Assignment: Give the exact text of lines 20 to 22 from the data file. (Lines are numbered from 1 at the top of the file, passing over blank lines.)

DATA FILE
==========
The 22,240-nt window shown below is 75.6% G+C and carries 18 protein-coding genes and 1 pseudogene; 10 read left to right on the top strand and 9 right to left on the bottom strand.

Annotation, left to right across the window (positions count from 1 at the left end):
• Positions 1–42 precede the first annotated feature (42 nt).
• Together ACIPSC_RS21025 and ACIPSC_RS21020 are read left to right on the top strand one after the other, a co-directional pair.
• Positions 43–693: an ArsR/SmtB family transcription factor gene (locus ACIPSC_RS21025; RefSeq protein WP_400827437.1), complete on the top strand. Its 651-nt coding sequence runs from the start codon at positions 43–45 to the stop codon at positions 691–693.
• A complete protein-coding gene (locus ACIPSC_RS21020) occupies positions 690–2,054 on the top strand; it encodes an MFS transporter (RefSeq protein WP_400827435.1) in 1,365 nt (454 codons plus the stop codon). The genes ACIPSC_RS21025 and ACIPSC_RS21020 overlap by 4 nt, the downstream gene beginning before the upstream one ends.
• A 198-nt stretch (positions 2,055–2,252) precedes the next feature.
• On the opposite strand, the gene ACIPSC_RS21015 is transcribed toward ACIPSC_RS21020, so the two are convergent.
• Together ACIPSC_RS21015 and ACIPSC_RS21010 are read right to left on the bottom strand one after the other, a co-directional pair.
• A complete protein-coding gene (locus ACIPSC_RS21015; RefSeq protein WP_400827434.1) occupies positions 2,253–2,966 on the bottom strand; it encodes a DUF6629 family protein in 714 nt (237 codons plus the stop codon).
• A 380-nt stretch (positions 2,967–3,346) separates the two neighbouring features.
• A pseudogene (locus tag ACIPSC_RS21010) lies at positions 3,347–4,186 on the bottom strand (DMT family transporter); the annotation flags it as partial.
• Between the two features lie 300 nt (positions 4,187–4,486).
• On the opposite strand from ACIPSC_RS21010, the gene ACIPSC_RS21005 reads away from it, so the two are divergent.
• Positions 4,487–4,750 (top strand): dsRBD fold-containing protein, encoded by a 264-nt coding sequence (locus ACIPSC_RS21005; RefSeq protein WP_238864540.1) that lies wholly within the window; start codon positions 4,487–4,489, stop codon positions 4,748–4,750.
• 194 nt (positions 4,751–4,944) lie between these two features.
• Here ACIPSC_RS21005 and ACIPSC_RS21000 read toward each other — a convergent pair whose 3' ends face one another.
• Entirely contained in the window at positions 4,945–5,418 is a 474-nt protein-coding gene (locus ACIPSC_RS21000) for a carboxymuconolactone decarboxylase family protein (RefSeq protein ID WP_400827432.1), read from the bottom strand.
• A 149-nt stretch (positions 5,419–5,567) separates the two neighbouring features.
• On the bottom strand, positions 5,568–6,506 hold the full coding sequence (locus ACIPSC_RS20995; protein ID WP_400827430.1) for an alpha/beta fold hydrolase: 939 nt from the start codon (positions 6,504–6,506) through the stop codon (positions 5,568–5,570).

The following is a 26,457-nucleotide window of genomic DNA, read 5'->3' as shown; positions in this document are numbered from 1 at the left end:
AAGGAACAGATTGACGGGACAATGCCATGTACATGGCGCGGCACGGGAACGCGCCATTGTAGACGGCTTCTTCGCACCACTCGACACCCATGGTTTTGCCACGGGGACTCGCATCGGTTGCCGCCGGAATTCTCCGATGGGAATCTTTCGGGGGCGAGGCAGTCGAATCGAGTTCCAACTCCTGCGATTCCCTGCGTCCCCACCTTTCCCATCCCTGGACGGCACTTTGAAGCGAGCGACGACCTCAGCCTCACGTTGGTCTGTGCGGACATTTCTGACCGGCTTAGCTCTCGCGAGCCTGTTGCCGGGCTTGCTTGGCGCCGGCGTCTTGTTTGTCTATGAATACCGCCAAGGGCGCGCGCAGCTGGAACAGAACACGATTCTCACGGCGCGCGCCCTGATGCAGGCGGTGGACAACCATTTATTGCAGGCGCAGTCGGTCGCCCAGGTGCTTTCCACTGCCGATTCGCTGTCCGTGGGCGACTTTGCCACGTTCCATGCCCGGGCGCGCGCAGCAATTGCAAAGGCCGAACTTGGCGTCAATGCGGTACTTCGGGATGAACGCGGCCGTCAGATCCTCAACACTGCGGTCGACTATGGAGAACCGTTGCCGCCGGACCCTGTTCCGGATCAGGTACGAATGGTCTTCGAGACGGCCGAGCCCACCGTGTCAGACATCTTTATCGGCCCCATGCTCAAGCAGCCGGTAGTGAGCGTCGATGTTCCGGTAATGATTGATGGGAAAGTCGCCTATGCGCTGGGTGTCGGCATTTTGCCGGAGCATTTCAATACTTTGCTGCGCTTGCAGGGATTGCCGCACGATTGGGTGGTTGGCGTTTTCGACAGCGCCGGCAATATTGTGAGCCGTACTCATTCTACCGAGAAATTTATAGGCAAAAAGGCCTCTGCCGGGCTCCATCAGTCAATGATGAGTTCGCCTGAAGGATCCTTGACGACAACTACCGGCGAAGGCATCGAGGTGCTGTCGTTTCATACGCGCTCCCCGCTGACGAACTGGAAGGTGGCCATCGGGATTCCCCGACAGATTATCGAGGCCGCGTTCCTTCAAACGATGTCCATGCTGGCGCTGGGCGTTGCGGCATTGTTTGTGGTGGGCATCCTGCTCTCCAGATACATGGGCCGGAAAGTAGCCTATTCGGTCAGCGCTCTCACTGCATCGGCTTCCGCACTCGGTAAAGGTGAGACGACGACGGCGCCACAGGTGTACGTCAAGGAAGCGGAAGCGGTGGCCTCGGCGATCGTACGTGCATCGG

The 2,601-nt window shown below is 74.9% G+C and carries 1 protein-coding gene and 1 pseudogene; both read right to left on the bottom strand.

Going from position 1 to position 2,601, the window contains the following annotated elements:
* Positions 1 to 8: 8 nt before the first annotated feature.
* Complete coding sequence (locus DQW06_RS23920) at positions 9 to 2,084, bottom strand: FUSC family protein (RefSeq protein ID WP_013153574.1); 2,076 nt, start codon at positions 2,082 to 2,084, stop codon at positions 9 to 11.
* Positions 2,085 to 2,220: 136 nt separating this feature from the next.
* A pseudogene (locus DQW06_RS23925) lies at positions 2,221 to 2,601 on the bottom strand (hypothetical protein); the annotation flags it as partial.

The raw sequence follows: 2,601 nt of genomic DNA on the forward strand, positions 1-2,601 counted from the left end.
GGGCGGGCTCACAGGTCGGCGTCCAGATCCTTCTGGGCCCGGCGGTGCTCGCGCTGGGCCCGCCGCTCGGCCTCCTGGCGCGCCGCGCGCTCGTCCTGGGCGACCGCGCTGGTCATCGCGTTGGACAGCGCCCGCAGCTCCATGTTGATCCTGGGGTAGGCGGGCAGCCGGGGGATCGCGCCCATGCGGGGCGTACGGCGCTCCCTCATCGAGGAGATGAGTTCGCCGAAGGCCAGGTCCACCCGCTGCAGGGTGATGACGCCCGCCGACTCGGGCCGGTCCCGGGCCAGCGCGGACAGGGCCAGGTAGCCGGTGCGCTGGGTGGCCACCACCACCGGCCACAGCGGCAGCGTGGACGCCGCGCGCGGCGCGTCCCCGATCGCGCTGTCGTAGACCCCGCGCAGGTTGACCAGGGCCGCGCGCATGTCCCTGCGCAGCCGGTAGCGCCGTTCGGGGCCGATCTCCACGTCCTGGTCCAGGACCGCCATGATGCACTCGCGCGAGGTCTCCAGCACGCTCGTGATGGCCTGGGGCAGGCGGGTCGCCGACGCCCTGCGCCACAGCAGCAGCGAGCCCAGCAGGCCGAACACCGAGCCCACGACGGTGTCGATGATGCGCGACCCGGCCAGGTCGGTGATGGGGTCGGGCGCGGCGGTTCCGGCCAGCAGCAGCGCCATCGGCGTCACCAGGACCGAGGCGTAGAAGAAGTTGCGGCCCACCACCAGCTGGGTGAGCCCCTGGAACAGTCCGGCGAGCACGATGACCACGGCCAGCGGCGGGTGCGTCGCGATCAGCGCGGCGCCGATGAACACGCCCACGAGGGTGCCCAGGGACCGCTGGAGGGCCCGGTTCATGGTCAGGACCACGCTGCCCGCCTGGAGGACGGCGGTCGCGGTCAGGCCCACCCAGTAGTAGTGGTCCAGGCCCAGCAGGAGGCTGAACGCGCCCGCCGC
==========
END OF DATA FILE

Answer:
• On the bottom strand, positions 5,568–6,506 hold the full coding sequence (locus ACIPSC_RS20995; protein ID WP_400827430.1) for an alpha/beta fold hydrolase: 939 nt from the start codon (positions 6,504–6,506) through the stop codon (positions 5,568–5,570).

The following is a 26,457-nucleotide window of genomic DNA, read 5'->3' as shown; positions in this document are numbered from 1 at the left end:
AAGGAACAGATTGACGGGACAATGCCATGTACATGGCGCGGCACGGGAACGCGCCATTGTAGACGGCTTCTTCGCACCACTCGACACCCATGGTTTTGCCACGGGGACTCGCATCGGTTGCCGCCGGAATTCTCCGATGGGAATCTTTCGGGGGCGAGGCAGTCGAATCGAGTTCCAACTCCTGCGATTCCCTGCGTCCCCACCTTTCCCATCCCTGGACGGCACTTTGAAGCGAGCGACGACCTCAGCCTCACGTTGGTCTGTGCGGACATTTCTGACCGGCTTAGCTCTCGCGAGCCTGTTGCCGGGCTTGCTTGGCGCCGGCGTCTTGTTTGTCTATGAATACCGCCAAGGGCGCGCGCAGCTGGAACAGAACACGATTCTCACGGCGCGCGCCCTGATGCAGGCGGTGGACAACCATTTATTGCAGGCGCAGTCGGTCGCCCAGGTGCTTTCCACTGCCGATTCGCTGTCCGTGGGCGACTTTGCCACGTTCCATGCCCGGGCGCGCGCAGCAATTGCAAAGGCCGAACTTGGCGTCAATGCGGTACTTCGGGATGAACGCGGCCGTCAGATCCTCAACACTGCGGTCGACTATGGAGAACCGTTGCCGCCGGACCCTGTTCCGGATCAGGTACGAATGGTCTTCGAGACGGCCGAGCCCACCGTGTCAGACATCTTTATCGGCCCCATGCTCAAGCAGCCGGTAGTGAGCGTCGATGTTCCGGTAATGATTGATGGGAAAGTCGCCTATGCGCTGGGTGTCGGCATTTTGCCGGAGCATTTCAATACTTTGCTGCGCTTGCAGGGATTGCCGCACGATTGGGTGGTTGGCGTTTTCGACAGCGCCGGCAATATTGTGAGCCGTACTCATTCTACCGAGAAATTTATAGGCAAAAAGGCCTCTGCCGGGCTCCATCAGTCAATGATGAGTTCGCCTGAAGGATCCTTGACGACAACTACCGGCGAAGGCATCGAGGTGCTGTCGTTTCATACGCGCTCCCCGCTGACGAACTGGAAGGTGGCCATCGGGATTCCCCGACAGATTATCGAGGCCGCGTTCCTTCAAACGATGTCCATGCTGGCGCTGGGCGTTGCGGCATTGTTTGTGGTGGGCATCCTGCTCTCCAGATACATGGGCCGGAAAGTAGCCTATTCGGTCAGCGCTCTCACTGCATCGGCTTCCGCACTCGGTAAAGGTGAGACGACGACGGCGCCACAGGTGTACGTCAAGGAAGCGGAAGCGGTGGCCTCGGCGATCGTACGTGCATCGG